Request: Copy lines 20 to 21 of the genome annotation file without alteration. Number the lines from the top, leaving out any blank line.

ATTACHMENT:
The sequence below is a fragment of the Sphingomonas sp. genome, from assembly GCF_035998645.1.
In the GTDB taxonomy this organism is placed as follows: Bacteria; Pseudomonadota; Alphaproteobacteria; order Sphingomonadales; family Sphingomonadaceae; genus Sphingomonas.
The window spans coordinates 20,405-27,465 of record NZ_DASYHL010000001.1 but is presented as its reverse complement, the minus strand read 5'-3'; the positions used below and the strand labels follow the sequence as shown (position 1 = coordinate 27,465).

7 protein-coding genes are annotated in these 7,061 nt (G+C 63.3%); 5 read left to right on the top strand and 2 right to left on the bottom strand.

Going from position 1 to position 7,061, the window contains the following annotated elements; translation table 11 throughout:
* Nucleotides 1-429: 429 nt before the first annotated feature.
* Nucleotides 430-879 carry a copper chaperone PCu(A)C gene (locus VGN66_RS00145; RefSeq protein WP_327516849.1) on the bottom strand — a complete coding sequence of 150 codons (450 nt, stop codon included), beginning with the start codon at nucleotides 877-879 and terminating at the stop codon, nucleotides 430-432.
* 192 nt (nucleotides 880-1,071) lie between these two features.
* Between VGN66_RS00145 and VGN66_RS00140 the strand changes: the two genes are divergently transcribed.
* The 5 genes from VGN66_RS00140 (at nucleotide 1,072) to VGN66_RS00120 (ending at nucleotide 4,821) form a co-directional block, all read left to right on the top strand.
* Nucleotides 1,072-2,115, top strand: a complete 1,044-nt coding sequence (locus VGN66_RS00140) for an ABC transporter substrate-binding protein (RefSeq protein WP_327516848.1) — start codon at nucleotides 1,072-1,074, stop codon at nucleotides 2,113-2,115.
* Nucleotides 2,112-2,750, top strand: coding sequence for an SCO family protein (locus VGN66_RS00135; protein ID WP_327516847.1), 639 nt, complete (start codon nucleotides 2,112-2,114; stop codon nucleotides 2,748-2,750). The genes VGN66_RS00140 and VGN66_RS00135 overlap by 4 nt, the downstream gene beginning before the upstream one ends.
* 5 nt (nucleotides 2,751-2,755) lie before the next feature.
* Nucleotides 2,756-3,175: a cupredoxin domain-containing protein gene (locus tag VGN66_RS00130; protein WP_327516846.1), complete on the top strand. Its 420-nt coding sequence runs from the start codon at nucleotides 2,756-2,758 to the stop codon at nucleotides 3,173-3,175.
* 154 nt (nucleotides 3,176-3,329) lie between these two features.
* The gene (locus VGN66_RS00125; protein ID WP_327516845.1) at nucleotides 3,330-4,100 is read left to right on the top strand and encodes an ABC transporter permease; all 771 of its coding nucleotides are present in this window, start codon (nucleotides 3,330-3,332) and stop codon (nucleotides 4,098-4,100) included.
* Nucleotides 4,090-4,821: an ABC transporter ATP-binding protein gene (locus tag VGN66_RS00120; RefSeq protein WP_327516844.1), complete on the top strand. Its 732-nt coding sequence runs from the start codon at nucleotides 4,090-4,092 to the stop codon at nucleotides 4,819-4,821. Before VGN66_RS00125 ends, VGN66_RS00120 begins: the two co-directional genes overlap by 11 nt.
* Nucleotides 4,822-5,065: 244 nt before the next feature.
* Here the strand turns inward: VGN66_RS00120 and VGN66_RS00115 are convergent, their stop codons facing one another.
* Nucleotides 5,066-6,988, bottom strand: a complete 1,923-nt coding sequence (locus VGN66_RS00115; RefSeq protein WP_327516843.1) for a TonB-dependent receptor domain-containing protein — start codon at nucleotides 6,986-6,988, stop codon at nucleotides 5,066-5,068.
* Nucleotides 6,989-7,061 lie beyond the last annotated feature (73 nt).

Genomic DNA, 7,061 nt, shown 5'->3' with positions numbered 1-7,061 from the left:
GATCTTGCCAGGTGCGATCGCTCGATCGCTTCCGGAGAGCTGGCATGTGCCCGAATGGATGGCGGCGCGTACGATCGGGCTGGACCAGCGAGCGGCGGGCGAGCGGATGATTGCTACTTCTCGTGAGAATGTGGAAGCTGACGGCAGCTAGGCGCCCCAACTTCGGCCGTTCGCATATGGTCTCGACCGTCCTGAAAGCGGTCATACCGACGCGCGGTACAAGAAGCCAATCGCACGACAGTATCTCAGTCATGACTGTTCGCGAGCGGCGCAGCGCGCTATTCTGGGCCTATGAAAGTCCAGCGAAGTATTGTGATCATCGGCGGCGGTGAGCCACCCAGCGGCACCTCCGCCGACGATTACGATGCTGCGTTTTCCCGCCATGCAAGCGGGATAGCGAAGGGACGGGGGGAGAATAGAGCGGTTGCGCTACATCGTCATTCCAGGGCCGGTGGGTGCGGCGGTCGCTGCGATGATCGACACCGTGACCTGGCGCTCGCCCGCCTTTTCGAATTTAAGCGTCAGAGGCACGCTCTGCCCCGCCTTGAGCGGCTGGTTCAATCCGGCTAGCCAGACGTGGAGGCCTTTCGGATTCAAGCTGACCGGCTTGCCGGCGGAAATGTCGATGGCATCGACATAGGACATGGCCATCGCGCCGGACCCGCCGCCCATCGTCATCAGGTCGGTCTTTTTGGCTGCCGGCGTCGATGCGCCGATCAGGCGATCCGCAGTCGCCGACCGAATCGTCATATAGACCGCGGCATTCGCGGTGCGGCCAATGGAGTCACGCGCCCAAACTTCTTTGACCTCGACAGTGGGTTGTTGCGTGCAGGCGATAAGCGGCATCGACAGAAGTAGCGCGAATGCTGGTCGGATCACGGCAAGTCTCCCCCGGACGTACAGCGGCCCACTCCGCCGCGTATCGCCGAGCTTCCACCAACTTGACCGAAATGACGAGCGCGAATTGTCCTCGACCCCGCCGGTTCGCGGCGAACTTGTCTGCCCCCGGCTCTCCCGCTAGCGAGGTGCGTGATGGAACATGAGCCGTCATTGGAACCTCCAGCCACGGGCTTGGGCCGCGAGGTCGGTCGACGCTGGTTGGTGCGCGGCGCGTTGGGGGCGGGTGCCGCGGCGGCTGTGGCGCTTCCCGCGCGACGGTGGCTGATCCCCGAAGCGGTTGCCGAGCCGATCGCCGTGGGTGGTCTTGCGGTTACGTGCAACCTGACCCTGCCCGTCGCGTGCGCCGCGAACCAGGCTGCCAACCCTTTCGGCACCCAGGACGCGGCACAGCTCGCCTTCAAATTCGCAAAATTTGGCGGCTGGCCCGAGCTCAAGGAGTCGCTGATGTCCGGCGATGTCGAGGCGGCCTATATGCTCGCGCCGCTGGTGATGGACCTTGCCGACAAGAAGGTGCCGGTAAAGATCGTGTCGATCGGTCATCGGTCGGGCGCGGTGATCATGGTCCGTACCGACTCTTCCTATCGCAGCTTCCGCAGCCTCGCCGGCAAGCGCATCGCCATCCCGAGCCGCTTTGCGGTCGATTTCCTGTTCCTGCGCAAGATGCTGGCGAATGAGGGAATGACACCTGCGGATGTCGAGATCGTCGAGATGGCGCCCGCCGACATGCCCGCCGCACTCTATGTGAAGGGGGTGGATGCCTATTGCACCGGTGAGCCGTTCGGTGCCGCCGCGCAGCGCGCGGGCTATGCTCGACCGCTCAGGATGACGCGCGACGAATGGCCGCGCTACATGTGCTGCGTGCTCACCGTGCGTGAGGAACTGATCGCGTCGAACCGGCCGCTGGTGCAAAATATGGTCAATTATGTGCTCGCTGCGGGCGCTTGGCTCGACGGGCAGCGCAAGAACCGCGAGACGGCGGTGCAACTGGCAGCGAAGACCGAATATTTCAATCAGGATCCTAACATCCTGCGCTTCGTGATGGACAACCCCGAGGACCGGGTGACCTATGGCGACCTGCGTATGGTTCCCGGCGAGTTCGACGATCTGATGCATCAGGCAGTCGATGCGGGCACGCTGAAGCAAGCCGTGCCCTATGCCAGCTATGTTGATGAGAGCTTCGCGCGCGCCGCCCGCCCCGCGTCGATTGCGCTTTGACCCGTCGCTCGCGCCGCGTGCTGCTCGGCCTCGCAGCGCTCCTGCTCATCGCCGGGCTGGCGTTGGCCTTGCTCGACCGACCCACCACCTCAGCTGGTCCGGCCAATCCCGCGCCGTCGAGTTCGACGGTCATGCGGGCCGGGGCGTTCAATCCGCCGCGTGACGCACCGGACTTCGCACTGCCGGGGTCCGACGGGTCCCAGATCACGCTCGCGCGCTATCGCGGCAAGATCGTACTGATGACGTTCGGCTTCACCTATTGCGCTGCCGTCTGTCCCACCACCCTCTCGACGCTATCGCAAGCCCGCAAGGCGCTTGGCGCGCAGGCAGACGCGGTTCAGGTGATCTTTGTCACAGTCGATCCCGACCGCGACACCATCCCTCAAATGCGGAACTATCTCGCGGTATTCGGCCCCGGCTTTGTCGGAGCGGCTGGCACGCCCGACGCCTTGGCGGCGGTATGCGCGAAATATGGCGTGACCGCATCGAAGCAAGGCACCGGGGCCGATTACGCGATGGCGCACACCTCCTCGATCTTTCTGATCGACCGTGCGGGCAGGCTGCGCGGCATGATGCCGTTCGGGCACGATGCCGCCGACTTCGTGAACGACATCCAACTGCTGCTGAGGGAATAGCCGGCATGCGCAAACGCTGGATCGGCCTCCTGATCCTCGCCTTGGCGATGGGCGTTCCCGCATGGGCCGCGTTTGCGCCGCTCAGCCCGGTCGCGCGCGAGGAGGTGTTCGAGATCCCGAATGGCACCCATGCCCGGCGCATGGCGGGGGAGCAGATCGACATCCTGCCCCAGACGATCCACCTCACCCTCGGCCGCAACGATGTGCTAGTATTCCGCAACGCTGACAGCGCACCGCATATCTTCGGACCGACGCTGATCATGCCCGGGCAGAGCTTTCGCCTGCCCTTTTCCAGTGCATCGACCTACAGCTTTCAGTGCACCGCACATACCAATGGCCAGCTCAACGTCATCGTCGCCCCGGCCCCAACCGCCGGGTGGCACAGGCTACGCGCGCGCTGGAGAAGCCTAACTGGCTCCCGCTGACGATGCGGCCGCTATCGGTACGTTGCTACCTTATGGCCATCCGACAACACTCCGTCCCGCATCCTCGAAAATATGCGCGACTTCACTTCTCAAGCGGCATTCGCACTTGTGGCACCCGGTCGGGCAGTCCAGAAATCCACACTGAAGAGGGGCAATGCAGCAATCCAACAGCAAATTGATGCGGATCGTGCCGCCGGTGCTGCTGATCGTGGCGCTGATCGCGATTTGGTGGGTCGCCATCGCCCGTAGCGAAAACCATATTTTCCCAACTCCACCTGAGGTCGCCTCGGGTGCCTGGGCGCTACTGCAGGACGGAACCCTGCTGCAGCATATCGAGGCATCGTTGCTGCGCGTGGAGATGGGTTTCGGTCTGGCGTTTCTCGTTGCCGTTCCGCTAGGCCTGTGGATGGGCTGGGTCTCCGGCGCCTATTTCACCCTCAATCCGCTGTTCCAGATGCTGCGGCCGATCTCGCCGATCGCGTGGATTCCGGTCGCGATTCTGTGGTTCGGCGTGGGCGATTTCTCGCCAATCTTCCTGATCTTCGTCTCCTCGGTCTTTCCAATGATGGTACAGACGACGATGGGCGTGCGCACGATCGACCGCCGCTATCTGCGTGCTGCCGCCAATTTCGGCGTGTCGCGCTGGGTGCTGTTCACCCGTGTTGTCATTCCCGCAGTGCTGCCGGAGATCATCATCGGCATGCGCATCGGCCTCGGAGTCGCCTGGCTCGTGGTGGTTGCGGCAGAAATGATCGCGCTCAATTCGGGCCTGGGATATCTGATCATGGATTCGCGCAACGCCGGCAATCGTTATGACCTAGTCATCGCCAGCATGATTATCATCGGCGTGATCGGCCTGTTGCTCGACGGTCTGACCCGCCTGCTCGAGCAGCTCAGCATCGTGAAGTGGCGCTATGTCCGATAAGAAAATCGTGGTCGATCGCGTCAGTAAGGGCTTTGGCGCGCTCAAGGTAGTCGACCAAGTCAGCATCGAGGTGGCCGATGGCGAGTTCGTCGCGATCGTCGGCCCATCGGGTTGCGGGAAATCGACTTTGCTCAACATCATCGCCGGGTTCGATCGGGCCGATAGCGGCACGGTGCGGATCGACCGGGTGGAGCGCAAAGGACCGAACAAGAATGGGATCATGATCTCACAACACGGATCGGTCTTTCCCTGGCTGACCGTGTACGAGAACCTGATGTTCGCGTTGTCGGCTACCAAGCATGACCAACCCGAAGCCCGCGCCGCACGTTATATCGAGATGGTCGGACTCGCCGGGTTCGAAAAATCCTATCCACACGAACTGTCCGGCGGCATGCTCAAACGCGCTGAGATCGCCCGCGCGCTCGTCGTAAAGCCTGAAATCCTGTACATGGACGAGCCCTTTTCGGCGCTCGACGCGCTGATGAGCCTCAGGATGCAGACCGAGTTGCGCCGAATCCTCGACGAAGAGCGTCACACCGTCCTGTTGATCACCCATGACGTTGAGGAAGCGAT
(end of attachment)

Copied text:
* Nucleotides 5,066-6,988, bottom strand: a complete 1,923-nt coding sequence (locus VGN66_RS00115; RefSeq protein WP_327516843.1) for a TonB-dependent receptor domain-containing protein — start codon at nucleotides 6,986-6,988, stop codon at nucleotides 5,066-5,068.
* Nucleotides 6,989-7,061 lie beyond the last annotated feature (73 nt).